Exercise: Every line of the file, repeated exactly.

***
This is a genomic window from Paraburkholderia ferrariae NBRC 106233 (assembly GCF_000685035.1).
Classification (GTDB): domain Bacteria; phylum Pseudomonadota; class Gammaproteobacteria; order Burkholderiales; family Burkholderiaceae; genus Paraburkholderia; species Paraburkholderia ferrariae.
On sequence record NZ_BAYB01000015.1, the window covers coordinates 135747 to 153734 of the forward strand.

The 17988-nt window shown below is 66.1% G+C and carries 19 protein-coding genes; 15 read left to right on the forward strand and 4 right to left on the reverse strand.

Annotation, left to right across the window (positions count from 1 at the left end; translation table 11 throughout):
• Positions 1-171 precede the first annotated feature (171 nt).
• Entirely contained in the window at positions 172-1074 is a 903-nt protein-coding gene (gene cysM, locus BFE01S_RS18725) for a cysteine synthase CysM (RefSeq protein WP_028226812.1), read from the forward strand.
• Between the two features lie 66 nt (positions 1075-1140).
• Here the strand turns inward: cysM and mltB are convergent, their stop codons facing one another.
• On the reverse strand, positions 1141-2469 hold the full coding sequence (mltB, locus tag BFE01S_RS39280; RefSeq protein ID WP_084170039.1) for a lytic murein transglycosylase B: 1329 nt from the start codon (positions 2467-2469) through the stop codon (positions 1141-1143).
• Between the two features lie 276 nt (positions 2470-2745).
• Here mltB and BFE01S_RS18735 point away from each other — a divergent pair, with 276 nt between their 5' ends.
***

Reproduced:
This is a genomic window from Paraburkholderia ferrariae NBRC 106233 (assembly GCF_000685035.1).
Classification (GTDB): domain Bacteria; phylum Pseudomonadota; class Gammaproteobacteria; order Burkholderiales; family Burkholderiaceae; genus Paraburkholderia; species Paraburkholderia ferrariae.
On sequence record NZ_BAYB01000015.1, the window covers coordinates 135747 to 153734 of the forward strand.

The 17988-nt window shown below is 66.1% G+C and carries 19 protein-coding genes; 15 read left to right on the forward strand and 4 right to left on the reverse strand.

Annotation, left to right across the window (positions count from 1 at the left end; translation table 11 throughout):
• Positions 1-171 precede the first annotated feature (171 nt).
• Entirely contained in the window at positions 172-1074 is a 903-nt protein-coding gene (gene cysM, locus BFE01S_RS18725) for a cysteine synthase CysM (RefSeq protein WP_028226812.1), read from the forward strand.
• Between the two features lie 66 nt (positions 1075-1140).
• Here the strand turns inward: cysM and mltB are convergent, their stop codons facing one another.
• On the reverse strand, positions 1141-2469 hold the full coding sequence (mltB, locus tag BFE01S_RS39280; RefSeq protein ID WP_084170039.1) for a lytic murein transglycosylase B: 1329 nt from the start codon (positions 2467-2469) through the stop codon (positions 1141-1143).
• Between the two features lie 276 nt (positions 2470-2745).
• Here mltB and BFE01S_RS18735 point away from each other — a divergent pair, with 276 nt between their 5' ends.